Imaging Study Sheds Light on New Type of Self-Injury

Megan Brooks

September 15, 2010

September 15, 2010 — Teenagers may deliberately and often discretely cut themselves and then embed foreign objects under their skin, researchers from Nationwide Children's Hospital in Columbus, Ohio, have found.

From a database of 600 patients treated with image-guided foreign body removal, the researchers identified 11 patients (1.8%) "who didn't get these foreign bodies by accident; they embedded them themselves," senior author William E. Shiels II, DO, chairman of the Department of Radiology at Nationwide Children's Hospital and president of the Children's Radiological Institute, told Medscape Medical News.

In a study published online September 7 and appearing in the October issue of Radiology, Dr. Shiels and his colleagues report that they identified a total of 21 episodes of self-embedding behavior (SEB) in 9 girls and 2 boys between 14 and 18 years of age.

The embedded objects, including metal, glass, wood, plastic, graphite, crayon, and stone, had been present for time periods between 2 days and an unknown number of years. They were embedded in the arms, ankles, feet, hands, and neck. One patient, an 18-year-old, had self-embedded 35 objects, including staples, a comb tooth, a fork tine, a cotter pin, and nail polish, during a period of 2 years.

Ten (91%) of the 11 subjects with SEB had multiple confirmed comorbid behavioral health diagnoses, such as posttraumatic stress disorder, dissociative disorder, borderline personality disorder, bipolar disorder, and depression, the authors report. "The psychological diagnoses identified in our patient population are largely consistent with the comorbid disorders noted in association with other forms of self-injurious behavior reported in the literature," they write.

SEB is most likely an attempt to covert intense emotional pain to more acceptable physical pain, which may temporarily reconcile these emotions, Dr. Shiels and colleagues say.

"There is little empirical research" regarding the motivation for this type of nonsuicidal self-injury, but it is likely multifaceted, John V. Campo, MD, chief of child/adolescent psychiatry at Nationwide Children's Hospital, who was not involved in the study, told Medscape Medical News.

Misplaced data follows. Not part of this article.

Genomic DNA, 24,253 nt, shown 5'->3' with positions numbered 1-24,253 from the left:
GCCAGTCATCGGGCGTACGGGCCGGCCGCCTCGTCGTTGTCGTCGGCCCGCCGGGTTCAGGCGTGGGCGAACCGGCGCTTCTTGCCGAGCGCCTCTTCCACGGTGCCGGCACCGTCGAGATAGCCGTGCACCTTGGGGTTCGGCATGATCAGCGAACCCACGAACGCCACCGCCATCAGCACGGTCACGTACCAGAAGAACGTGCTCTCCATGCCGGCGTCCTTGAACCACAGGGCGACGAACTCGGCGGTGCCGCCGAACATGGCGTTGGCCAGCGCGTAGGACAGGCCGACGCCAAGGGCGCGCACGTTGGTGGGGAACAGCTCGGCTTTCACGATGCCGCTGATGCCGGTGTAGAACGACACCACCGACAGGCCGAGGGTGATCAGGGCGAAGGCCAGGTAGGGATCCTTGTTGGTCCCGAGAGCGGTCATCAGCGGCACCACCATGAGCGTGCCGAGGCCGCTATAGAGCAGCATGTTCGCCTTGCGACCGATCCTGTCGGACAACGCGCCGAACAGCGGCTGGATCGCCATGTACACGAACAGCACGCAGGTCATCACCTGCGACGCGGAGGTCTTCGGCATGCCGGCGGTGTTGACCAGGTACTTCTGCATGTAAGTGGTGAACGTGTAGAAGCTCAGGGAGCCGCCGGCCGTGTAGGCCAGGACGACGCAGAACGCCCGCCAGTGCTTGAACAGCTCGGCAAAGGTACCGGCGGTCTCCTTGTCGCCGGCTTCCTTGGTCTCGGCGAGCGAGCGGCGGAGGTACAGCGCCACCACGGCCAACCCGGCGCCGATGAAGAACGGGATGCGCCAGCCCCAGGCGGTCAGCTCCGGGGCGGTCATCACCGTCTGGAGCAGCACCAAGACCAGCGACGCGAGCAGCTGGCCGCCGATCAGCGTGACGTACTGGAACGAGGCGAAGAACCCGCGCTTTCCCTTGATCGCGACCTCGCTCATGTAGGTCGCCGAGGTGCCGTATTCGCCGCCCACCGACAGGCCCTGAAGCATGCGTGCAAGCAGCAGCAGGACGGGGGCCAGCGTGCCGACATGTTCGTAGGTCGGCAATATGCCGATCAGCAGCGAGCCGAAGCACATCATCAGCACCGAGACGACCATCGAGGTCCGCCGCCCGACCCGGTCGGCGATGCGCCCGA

"Affected individuals describe internal motivations such as interrupting or distracting from an unpleasant feeling state (such as might be associated with a traumatic memory) or generating some 'positive' sensations (eg, 'just to feel something,' 'to feel alive')," he said.

"Social motivations are also likely in many individuals, with the [behavior] sometimes 'keeping others away from me' or, more commonly, serving a care-eliciting or communicative function ('to let people know how I feel')," Dr. Campo added.

Most Common in Girls

Other unique features of SEB include a high prevalence of girls (n = 9), a high prevalence of repetitive behavior (7 patients, 64%), and a high prevalence of suicidal ideation (10 patients, 91%), the authors note.

Although SEB usually is not a suicide attempt, Dr. Shiels and colleagues point to a recent study that found that patients who perform self-injury are 18 times more likely to commit accidental or intentional suicide.

"[SEBs] appear to be relatively rare, and it is best they remain so," said Dr. Campo.

He added that it is "especially important for professionals and the media to be aware of the risk of contagion with such behaviors, making it critical to avoid presenting [SEBs] in a dramatic, sensational, or romanticized fashion."

In the current series, the metal, graphite, glass, and dense plastic objects were successfully depicted on radiography, whereas ultrasound was required to detect (incidentally) embedded nonradiopaque objects, including wood and crayon, and to localize a stone foreign body.

Interventional pediatric radiologists removed 68 of the 76 embedded foreign objects found in the patients, with no complications. There was 1 incident of fragmentation, but all pieces were removed.

"Just as radiologists are sometimes the 'first-responders' for child abuse, we can take one look at an x-ray and say this is a self-embedding patient, call the [emergency department], mobilize the behavioral health team, and hopefully interrupt this cycle," Dr. Shiels said.

The study was supported by the Dorothy M. Bennett and Clark L. Bennett Medical Research Scholarship. Dr. Shiels and colleagues and Dr. Campo have disclosed no relevant financial relationships.

Radiology. Published online September 7, 2010.


Comments on Medscape are moderated and should be professional in tone and on topic. You must declare any conflicts of interest related to your comments and responses. Please see our Commenting Guide for further information. We reserve the right to remove posts at our sole discretion.